She shook her head, turning away from the door. “I want to listen, Father. I can’t. I wish more than anything that I never had those dreams. But I did, and you raised me with a duty. A destiny, you always said. I will protect the innocent from the monsters that walk this new Earth, and if you are one of those, then so be it.”
“You think me the monster?” Oh, daughter, he thought, if you only knew!
“There’s nothing I can do for that wretched creature,” she continued, “nowhere for him to go. The world outside would turn on him. It might turn on us, who knows? But we have a chance. We have to try.” She turned. “I will come back. I will listen. But I won’t let the children be a part of this, whatever it is. And I will make sure the world knows what I do.
“Don’t try to stop me. You know there’s only one way you could stop me; you raised me that way.”
He had, hadn’t he?
“Nix. Look at me, please.” He couldn’t bear for his last view of her to be of her turned back.
She turned back to him, and he almost wished he hadn’t asked her to look. The horror and disgust in her eyes was nigh-unbearable.
“I love you,” the scientist said.
The hardest part…well, the hardest part was the deed itself, of course. Once that was done, though, the hardest part would be inventing a story. Solomon and Spike and Ladybug loved their sister; they would be heartbroken to learn that she had died, and first thing they would want to know was how. Was why.
Maybe he wouldn’t say she was dead at all. Maybe he would say she had left them. It was nearly the truth, wasn’t it?
No, no, the truth would be too much for them to bear. He would lie to them, the same way he lied about the Others. He would tell them their sister was a hero, who died a hero’s death.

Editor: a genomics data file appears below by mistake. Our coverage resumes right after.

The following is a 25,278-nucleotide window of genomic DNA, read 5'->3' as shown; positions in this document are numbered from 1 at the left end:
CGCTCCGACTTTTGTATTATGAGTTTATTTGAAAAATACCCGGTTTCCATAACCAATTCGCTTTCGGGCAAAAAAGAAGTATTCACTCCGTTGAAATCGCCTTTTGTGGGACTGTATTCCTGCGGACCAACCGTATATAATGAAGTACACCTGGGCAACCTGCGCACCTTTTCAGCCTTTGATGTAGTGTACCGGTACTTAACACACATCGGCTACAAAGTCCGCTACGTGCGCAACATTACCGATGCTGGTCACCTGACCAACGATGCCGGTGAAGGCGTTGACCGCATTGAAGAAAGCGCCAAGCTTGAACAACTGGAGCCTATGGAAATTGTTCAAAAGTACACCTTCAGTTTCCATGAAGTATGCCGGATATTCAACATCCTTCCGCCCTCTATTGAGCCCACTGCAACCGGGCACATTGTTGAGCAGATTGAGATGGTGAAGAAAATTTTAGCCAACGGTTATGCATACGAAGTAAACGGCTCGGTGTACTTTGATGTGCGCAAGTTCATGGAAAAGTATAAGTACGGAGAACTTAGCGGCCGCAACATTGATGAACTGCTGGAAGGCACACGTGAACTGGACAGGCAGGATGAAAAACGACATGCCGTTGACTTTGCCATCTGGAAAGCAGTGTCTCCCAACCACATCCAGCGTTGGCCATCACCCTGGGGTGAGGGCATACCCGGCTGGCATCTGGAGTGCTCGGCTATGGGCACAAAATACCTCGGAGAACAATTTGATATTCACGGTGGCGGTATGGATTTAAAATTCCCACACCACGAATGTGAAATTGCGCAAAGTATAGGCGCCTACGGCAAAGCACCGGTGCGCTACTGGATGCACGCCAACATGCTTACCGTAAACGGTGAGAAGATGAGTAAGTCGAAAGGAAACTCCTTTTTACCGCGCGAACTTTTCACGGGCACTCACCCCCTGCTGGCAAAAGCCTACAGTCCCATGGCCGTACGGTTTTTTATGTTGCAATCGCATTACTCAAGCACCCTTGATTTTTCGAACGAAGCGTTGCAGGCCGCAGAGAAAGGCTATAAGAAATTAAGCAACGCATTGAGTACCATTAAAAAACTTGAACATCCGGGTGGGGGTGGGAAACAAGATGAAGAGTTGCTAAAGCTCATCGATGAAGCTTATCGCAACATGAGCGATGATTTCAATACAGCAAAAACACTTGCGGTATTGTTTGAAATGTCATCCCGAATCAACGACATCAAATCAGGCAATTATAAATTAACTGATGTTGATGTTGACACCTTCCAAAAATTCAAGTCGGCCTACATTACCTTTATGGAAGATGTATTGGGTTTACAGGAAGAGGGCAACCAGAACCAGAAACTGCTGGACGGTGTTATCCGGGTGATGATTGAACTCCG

He set the smoking gun on his workbench, moved his materials into the icebox. Then, gently, he picked her up, laid her on the steel table and closed her eyes. He found a tarpaulin that would do as a shroud, and covered her. He would bury her in the same place he’d buried her older brothers and sisters, those who hadn’t survived the turning.
The first child he’d taken, Ask, had died immediately — too much angel blood — and the second, Embla, had wasted away — too little.
The third had been contaminated. The third, he tried not to remember at all.
And now the fourth. Now the fourth.
He let himself weep for her.
Damien would have to be silenced, somehow, to be sure this would never happen again. (In a black rage, the scientist considered several cruel ways of doing this, but he brushed these ideas aside and vowed to do it humanely. The creature shared blood with his children, after all; in a way, that made it family, didn’t it?) He would monitor his younger children’s dreaming, keep them on guard against what he would call the Enemy’s lies, and if it was necessary, he could find a way to stop them from dreaming at all — a sedative, or some such thing.
He would mourn. His little troop would mourn. But, in the way of troops, they would recover and re-form. Solomon had a leaderly quality to him. Ladybug was quickly taking on some of Spike’s adventurousness, and she could learn to be studious as Solomon was. A new structure would form, out of necessity.